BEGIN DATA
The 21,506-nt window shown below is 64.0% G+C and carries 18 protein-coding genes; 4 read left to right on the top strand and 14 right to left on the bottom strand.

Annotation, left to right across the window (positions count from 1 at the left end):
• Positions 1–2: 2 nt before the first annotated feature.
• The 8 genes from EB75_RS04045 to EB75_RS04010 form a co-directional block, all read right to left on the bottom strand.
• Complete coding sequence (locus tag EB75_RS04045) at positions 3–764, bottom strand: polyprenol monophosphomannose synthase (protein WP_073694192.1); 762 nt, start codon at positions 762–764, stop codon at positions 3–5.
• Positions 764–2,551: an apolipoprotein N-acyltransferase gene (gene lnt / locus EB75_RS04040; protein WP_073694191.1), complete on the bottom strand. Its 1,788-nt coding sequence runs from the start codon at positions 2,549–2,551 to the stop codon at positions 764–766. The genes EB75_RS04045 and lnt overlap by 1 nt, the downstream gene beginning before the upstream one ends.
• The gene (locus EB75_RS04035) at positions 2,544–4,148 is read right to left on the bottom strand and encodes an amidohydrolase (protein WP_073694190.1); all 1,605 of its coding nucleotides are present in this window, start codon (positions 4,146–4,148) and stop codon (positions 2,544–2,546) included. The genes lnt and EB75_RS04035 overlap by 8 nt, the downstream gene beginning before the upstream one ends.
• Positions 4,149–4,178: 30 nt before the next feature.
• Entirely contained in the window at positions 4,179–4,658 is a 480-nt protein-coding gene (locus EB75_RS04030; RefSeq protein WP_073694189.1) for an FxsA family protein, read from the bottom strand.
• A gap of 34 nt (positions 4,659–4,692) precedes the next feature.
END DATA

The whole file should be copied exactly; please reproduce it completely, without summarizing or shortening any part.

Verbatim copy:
The 21,506-nt window shown below is 64.0% G+C and carries 18 protein-coding genes; 4 read left to right on the top strand and 14 right to left on the bottom strand.

Annotation, left to right across the window (positions count from 1 at the left end):
• Positions 1–2: 2 nt before the first annotated feature.
• The 8 genes from EB75_RS04045 to EB75_RS04010 form a co-directional block, all read right to left on the bottom strand.
• Complete coding sequence (locus tag EB75_RS04045) at positions 3–764, bottom strand: polyprenol monophosphomannose synthase (protein WP_073694192.1); 762 nt, start codon at positions 762–764, stop codon at positions 3–5.
• Positions 764–2,551: an apolipoprotein N-acyltransferase gene (gene lnt / locus EB75_RS04040; protein WP_073694191.1), complete on the bottom strand. Its 1,788-nt coding sequence runs from the start codon at positions 2,549–2,551 to the stop codon at positions 764–766. The genes EB75_RS04045 and lnt overlap by 1 nt, the downstream gene beginning before the upstream one ends.
• The gene (locus EB75_RS04035) at positions 2,544–4,148 is read right to left on the bottom strand and encodes an amidohydrolase (protein WP_073694190.1); all 1,605 of its coding nucleotides are present in this window, start codon (positions 4,146–4,148) and stop codon (positions 2,544–2,546) included. The genes lnt and EB75_RS04035 overlap by 8 nt, the downstream gene beginning before the upstream one ends.
• Positions 4,149–4,178: 30 nt before the next feature.
• Entirely contained in the window at positions 4,179–4,658 is a 480-nt protein-coding gene (locus EB75_RS04030; RefSeq protein WP_073694189.1) for an FxsA family protein, read from the bottom strand.
• A gap of 34 nt (positions 4,659–4,692) precedes the next feature.